Anthony J. Rudel. Hello, Everybody!: The Dawn of American Radio. Orlando: Harcourt, 2008. 399 pp. $26.00 (cloth), ISBN 978-0-15-101275-6.
Reviewed by Noah Arceneaux (San Diego State University)
Published on Jhistory (July, 2009)
Commissioned by Donna Harrington-Lueker
Early Radio, Glossed Over
This casually written book, from a long-time radio professional who has also written about classical music, outlines the history of American radio from the beginning of the twentieth century until World War II. Rudel touches upon a great many issues in the narrative, including the friction between amateur operators and the military during World War I, the explosive growth of broadcasting in the 1920s, and the ongoing issue of governmental regulation. In the middle portion of the book, the topics of sports, politics, and variety programs each warrant their own chapter. The narrative is presented chronologically, with the outlandish exploits of quack doctor and border-radio pioneer Dr. John Brinkley woven throughout as a unifying theme.
To critique the book for its numerous errors and sloppy scholarship would be easy, but not entirely appropriate. The book does feature a bibliography and almost forty pages of endnotes, but Rudel did not write this book for academic audiences or serious historians. This work is instead intended for casual readers with little or no previous knowledge of the subject matter.
To cite one error, when writing about the young wireless operator David Sarnoff, Rudel states that “legend has it, [he] remained at his post for seventy-two consecutive hours” listening to distress signals from the doomed Titanic (p. 15). Well, yes, that was indeed the legend that Sarnoff himself promoted later in life, but the historical record indicates that his role in the Titanic tragedy was grossly overstated. Rudel’s inclusion of this hoary chestnut, without any qualification whatsoever, is puzzling since he cites Kenneth Bilby’s 1986 Sarnoff biography, The General, a few times in the text; this earlier book offers a detailed examination and refutation of the Sarnoff-Titanic story. Rudel nonetheless repeats the legend and makes subsequent references to it, as if it were indeed true. This one example is indicative of a persuasive tendency of the book, in which nuances and subtle distinctions are glossed over in favor of hyperbolic prose.
A serious examination of the bibliography finds countless gaps and oversights. For virtually every subject that Rudel deals with, such as the popularity of Amos ‘n’ Andy or the diffusion of radio receivers among farmers, there are well-researched monographs or scholarly articles that offer far more insight (and research) than what is presented here. Rather than rely upon the vast and growing literature on early radio, Rudel instead relied upon secondary, summary works, such as Erik Barnouw’s A Tower in Babel (1966)and George Douglas’s The Early Days of Radio Broadcasting (1987), works that are now more than forty and twenty years old respectively.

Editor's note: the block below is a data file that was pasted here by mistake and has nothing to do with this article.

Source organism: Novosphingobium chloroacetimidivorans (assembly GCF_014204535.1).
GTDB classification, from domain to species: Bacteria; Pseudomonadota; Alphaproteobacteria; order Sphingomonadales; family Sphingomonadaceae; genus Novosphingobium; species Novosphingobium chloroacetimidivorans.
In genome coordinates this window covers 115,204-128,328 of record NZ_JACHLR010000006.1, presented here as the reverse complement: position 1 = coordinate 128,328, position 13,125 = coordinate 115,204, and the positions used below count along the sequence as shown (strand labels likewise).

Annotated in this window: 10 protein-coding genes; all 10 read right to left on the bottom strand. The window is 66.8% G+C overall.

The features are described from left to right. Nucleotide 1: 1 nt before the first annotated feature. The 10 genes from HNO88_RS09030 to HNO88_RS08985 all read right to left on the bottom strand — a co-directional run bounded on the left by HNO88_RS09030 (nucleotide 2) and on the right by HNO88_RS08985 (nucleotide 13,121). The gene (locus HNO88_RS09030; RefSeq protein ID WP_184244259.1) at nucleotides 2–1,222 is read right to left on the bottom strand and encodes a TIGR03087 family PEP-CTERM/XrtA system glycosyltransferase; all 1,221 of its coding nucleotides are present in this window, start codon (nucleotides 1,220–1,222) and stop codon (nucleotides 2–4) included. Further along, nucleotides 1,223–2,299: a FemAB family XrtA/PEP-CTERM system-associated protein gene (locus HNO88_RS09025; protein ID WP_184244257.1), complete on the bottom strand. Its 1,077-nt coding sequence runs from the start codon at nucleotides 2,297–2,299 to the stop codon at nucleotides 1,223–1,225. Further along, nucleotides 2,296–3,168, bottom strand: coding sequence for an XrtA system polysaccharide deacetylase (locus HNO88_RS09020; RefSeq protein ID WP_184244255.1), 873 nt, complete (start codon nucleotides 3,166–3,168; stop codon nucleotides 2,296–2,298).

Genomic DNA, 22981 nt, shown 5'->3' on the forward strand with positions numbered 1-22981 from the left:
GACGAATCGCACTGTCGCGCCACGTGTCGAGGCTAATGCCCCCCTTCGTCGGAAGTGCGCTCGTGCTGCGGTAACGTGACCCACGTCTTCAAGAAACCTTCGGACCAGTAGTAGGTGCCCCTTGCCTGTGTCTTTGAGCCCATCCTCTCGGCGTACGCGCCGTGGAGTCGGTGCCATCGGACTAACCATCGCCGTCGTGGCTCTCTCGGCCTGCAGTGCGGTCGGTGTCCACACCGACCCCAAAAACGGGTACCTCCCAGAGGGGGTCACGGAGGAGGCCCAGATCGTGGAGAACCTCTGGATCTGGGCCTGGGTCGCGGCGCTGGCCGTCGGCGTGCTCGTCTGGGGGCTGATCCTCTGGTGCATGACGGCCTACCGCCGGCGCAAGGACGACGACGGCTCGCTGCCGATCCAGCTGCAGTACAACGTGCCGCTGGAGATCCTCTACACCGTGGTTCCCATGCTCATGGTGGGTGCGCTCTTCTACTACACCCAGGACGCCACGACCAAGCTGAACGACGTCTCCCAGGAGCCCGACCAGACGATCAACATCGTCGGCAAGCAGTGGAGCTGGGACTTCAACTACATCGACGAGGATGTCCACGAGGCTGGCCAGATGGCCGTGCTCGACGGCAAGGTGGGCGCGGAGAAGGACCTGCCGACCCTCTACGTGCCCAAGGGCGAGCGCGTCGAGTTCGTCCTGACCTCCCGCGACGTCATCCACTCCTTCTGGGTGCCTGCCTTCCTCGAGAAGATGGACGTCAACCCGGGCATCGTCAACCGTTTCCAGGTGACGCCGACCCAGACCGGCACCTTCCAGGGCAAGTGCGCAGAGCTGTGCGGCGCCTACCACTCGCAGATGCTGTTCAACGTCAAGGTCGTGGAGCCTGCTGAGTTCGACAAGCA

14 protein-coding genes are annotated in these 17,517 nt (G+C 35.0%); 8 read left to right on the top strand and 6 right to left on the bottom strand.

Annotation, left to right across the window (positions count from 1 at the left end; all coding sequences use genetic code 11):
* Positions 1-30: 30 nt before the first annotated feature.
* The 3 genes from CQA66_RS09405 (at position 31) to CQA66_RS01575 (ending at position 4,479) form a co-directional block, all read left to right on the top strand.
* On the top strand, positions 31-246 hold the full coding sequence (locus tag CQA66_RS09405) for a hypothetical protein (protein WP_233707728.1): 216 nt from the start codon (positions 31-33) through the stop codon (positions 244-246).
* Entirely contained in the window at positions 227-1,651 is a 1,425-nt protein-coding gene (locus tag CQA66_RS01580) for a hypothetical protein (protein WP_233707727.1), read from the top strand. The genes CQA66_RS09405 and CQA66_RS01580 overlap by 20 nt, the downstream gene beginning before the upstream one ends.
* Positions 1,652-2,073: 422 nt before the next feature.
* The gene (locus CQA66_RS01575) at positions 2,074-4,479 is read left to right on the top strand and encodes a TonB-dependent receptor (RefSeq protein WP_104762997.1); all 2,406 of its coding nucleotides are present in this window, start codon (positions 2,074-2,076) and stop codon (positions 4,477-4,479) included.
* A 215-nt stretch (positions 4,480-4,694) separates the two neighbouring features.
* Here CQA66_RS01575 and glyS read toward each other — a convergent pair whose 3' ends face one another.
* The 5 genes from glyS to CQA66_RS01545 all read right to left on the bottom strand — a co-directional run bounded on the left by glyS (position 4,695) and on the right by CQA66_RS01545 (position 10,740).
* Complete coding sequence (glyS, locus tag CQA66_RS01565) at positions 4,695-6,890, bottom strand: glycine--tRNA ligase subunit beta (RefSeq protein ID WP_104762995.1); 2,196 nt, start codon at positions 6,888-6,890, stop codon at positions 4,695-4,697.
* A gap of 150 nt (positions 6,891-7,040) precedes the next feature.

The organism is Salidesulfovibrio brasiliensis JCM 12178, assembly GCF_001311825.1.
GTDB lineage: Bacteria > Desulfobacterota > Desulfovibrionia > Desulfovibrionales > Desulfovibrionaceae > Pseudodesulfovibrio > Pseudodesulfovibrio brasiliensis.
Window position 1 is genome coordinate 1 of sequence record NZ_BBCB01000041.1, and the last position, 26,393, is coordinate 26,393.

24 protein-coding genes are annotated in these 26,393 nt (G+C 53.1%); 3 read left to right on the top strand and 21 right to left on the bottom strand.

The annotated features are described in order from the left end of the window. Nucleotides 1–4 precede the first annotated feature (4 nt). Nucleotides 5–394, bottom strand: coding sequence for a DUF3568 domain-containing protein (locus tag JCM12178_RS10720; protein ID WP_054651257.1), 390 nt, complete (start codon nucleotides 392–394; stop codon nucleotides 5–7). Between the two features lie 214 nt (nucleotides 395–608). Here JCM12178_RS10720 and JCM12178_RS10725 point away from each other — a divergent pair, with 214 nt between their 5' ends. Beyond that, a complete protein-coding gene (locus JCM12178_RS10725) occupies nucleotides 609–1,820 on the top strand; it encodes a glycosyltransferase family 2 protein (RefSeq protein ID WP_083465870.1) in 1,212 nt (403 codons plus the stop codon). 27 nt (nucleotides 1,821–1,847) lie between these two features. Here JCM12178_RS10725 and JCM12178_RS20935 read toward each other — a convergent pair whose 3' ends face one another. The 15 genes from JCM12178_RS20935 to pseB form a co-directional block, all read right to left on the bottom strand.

Rudel did do a modest amount of research to produce this book and mined old issues of the New York Times and the Washington Post to find various nuggets of information that are sprinkled throughout the text. One suspects that he chose these two papers because they are well indexed and easily searchable online. The citations for the various news stories that he incorporates, though, are frustratingly incomplete, and provide only the date of the original newspaper. Having the actual title of the original article, or better yet, a page number, would make it much easier for a subsequent researcher to consult the same resource.
The book thus offers no significant original research, and the barest modicum of critical insight. A two-page “author’s note” at the end of the narrative claims that there are many parallels between early radio and the growth of modern media technologies, and on this point, Rudel is correct. It is puzzling, though, that this brief attempt at establishing a theoretical framework was placed at the end of the book rather than at the beginning, where it might help the reader comprehend the contemporary significance of early radio.
Given its numerous errors and scant research, it is doubtful that academics will find anything of value in this book. The work is likewise unsuitable for students, as there are a number of other books that explore the same issues more thoroughly and accurately. For a casual reader with no knowledge of radio’s rich and colorful history, Hello Everybody! might be successful at spurring future curiosity, though it is difficult to recommend the book for any other purpose.
If there is additional discussion of this review, you may access it through the list discussion logs at: http://h-net.msu.edu/cgi-bin/logbrowse.pl.
Noah Arceneaux. Review of Rudel, Anthony J., Hello, Everybody!: The Dawn of American Radio.
Jhistory, H-Net Reviews.
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